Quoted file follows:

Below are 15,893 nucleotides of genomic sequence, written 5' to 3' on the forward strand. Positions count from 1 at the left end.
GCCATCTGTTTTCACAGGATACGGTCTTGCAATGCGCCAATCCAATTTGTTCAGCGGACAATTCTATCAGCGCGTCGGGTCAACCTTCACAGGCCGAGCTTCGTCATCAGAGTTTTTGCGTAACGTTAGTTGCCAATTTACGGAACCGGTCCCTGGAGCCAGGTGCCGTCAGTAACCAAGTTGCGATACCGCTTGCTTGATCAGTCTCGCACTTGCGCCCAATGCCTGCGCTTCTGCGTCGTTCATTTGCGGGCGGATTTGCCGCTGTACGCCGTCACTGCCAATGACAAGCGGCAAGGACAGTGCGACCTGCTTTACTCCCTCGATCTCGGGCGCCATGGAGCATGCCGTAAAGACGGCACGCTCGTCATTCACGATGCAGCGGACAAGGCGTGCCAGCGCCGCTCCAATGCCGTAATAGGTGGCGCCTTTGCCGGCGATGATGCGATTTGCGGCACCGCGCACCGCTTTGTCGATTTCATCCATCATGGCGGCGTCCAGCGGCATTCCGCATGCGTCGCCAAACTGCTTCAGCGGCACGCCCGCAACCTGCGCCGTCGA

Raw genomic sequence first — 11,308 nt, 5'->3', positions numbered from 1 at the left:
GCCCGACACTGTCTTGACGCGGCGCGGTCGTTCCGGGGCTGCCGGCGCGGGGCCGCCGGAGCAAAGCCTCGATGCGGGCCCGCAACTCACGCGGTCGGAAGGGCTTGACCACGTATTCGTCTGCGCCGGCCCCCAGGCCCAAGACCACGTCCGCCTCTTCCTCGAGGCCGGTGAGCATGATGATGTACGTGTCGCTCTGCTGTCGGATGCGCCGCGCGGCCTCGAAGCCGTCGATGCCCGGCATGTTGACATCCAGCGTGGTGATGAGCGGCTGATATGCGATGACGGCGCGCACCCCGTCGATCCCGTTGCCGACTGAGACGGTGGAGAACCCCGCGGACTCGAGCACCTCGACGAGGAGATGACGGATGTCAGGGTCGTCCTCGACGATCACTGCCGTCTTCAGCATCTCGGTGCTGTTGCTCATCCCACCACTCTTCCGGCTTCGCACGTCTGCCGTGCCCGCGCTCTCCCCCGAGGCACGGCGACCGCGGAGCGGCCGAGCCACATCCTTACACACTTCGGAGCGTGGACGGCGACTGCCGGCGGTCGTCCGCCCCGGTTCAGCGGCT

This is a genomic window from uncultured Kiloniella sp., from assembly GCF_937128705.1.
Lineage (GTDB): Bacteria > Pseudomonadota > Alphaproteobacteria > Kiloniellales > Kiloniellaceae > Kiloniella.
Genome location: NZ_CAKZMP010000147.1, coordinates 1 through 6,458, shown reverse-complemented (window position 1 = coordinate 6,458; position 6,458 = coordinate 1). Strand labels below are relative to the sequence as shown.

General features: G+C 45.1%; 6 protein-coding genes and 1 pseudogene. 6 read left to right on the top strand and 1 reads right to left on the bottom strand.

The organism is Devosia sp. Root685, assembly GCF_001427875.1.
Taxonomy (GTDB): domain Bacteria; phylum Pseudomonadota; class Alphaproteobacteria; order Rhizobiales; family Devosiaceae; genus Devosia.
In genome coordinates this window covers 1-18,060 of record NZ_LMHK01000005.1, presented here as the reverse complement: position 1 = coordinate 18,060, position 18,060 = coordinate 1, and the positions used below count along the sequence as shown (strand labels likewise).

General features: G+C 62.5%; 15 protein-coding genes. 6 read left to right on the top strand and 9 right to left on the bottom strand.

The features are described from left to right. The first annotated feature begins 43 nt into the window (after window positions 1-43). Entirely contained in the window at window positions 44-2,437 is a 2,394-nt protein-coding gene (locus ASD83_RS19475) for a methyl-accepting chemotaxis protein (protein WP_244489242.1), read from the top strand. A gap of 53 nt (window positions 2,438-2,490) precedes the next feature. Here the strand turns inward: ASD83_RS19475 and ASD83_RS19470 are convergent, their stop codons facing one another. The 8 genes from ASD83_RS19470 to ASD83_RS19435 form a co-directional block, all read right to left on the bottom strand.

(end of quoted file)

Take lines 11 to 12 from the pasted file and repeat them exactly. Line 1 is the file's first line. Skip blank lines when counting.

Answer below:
In genome coordinates this window covers 1-18,060 of record NZ_LMHK01000005.1, presented here as the reverse complement: position 1 = coordinate 18,060, position 18,060 = coordinate 1, and the positions used below count along the sequence as shown (strand labels likewise).

General features: G+C 62.5%; 15 protein-coding genes. 6 read left to right on the top strand and 9 right to left on the bottom strand.